Now, back to the point of relevance. I must share two experiences I had during the summit, here. After the first session of the first day, I went to the Gent’s Toilet to urinate. And I found the toilet left dirty by my previous user which reminded me what Gowher Rizvi just about half an hour ago in his inauguration speech said—to think and care about others!
The next experience I had during the afternoon tea break where a line was formed in front of the queue where tea was served. I was in line and to my surprise people just came in and took tea without caring the line. I did try to ask them after the incident what they think of their action. They did say sorry, but I feel they do not feel it by heart.
Though both of the examples are small and simple, but there are coherent and correlated. They show that we do lack the practice even though we complain about bribes, corruptions, misuse of property.
The change should be brought in at personal level first. They should know who they are, why they are doing what they are doing and how. Self-realisation is important. I found many lack knowledge about leadership, what leader is, the stakeholders they want to work with and most importantly the process they want to work. I found many with dreams of working on different topics without knowing the basic facts (Such included: Minority rights, traffic condition, bicycles, youth empowerment, energy condition etc.)
I heard almost all wants to do something for the country, and everyone, even the foreign delegates appreciate that. But the gap between reality and dream—how to mitigate that should be the focus of a Leadership Summit if such again takes place in future.
Please do comment if you think something fruitful can be added or some of the facts that can be argued about. I believe the intention is there, but the execution is not bringing the desired result. So I would love to hear what you think.
After the lunch of the final day, I was waiting downstairs of Bangabandhu Conference Center Dhaka where the summit took place. I was thrilled to come across a conversion which led me to dig deep. (For confidentiality reasons and upon request, names of the delegates opined are not mentioned)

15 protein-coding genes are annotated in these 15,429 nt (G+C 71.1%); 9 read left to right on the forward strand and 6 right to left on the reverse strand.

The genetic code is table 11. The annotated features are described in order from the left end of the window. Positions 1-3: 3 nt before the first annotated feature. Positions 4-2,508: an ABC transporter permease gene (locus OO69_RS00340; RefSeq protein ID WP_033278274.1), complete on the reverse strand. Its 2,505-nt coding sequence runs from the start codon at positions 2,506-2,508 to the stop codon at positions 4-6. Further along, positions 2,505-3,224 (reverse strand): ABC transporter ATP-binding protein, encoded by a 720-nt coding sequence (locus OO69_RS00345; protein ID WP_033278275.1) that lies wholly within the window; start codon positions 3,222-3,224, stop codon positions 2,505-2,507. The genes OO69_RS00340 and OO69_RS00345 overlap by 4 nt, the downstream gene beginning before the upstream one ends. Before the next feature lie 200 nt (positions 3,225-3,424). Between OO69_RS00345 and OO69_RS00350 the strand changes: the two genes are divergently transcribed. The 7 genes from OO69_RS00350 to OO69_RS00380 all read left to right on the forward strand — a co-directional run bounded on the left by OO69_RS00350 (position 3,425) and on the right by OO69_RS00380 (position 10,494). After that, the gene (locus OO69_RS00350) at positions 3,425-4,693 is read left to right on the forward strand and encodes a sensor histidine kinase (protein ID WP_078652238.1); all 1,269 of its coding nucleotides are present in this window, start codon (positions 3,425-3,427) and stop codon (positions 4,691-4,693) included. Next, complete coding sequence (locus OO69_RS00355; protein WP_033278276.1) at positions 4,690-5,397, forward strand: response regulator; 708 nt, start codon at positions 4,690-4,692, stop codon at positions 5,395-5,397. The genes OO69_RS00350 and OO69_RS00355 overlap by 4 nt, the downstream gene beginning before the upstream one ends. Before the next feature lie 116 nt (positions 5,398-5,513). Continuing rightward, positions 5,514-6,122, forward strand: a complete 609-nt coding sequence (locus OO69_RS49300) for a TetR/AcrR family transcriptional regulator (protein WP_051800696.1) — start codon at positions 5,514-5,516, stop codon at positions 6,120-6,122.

The conversation was about the attitude of the facilitators. The discussants were talking about rude behaviour that they received from the facilitator was unexpected. Two of delegates said they were mocked by facilitators for not knowing something. They opined, “If we knew so much, would I have come to the summit? Are we unwanted?”. One eye witness of an incident said that there was a delegate who recently joined university and she did not have any kind of id card. It may seen to many that how it is possible. But considering Bangladesh’s context it can happen. As she is not old enough to get a national id and she did not make a passport nor she had student id. She was harassed at the queue of registration.
Also they mentioned that during the application process they were asked to send money to Bkash accounts for which they called many times to BYLC office and no one answered. Also, one delegate mentioned that she came from Chittagong and was supposed to give interview. She missed the call in the first place and when she called back she was faced with unprofessional behaviour and words. The process of BKash was not clear to many and the time given to make the payment was not sufficient as it required to send from a merchant’s account. They also said the two emails sent created confusion. The second email should have been the only email in the first place. Later others joined, some of them were foreign delegates. One shared, “Own professional development is not happening, no strategy. They are just working on the motivation. They energy is there, but not the person to show the process.” One added, “It feels like they are going over the surface, but not going deep.”
I just want to write one thing that I found I can not ignore is that, in the boy’s toilet I found few were vomiting after the third day’s lunch. I asked others about the food, some did say they felt bad, some even skipped certain part of the meal. I think the food should remain a priority as more than 500 people being served in each of the summit days.
The discussion was spontaneous. However afterwards I tried to ask others about their experience, those are not mentioned here. I did ask to the discussants why then twitter feeds and other social media not showing such remarks. Those along with my own experience of the summit will be portrayed in the next blog and I will try to analysis whether it really helps the youths or not.
second session just started.
I am in the Innovation panel which focuses on ‘Breakthroughs for the public good’. Will keep on updating. Update 1
The panel consisted Tamera Abid of BRAC, Anir Chowdhury from A2I, PMO, Iffath Sharif from World Bank and Pias Islam, Pi Strategy consulting.
Tamera Abid talked about two of BRAC’s innovation or findings which happened because of the people working at the root level. These two include: Amzad Hossain who made sure that everyone in his community gets vaccination. And the second thing was using Bananas to keep the vaccines cool.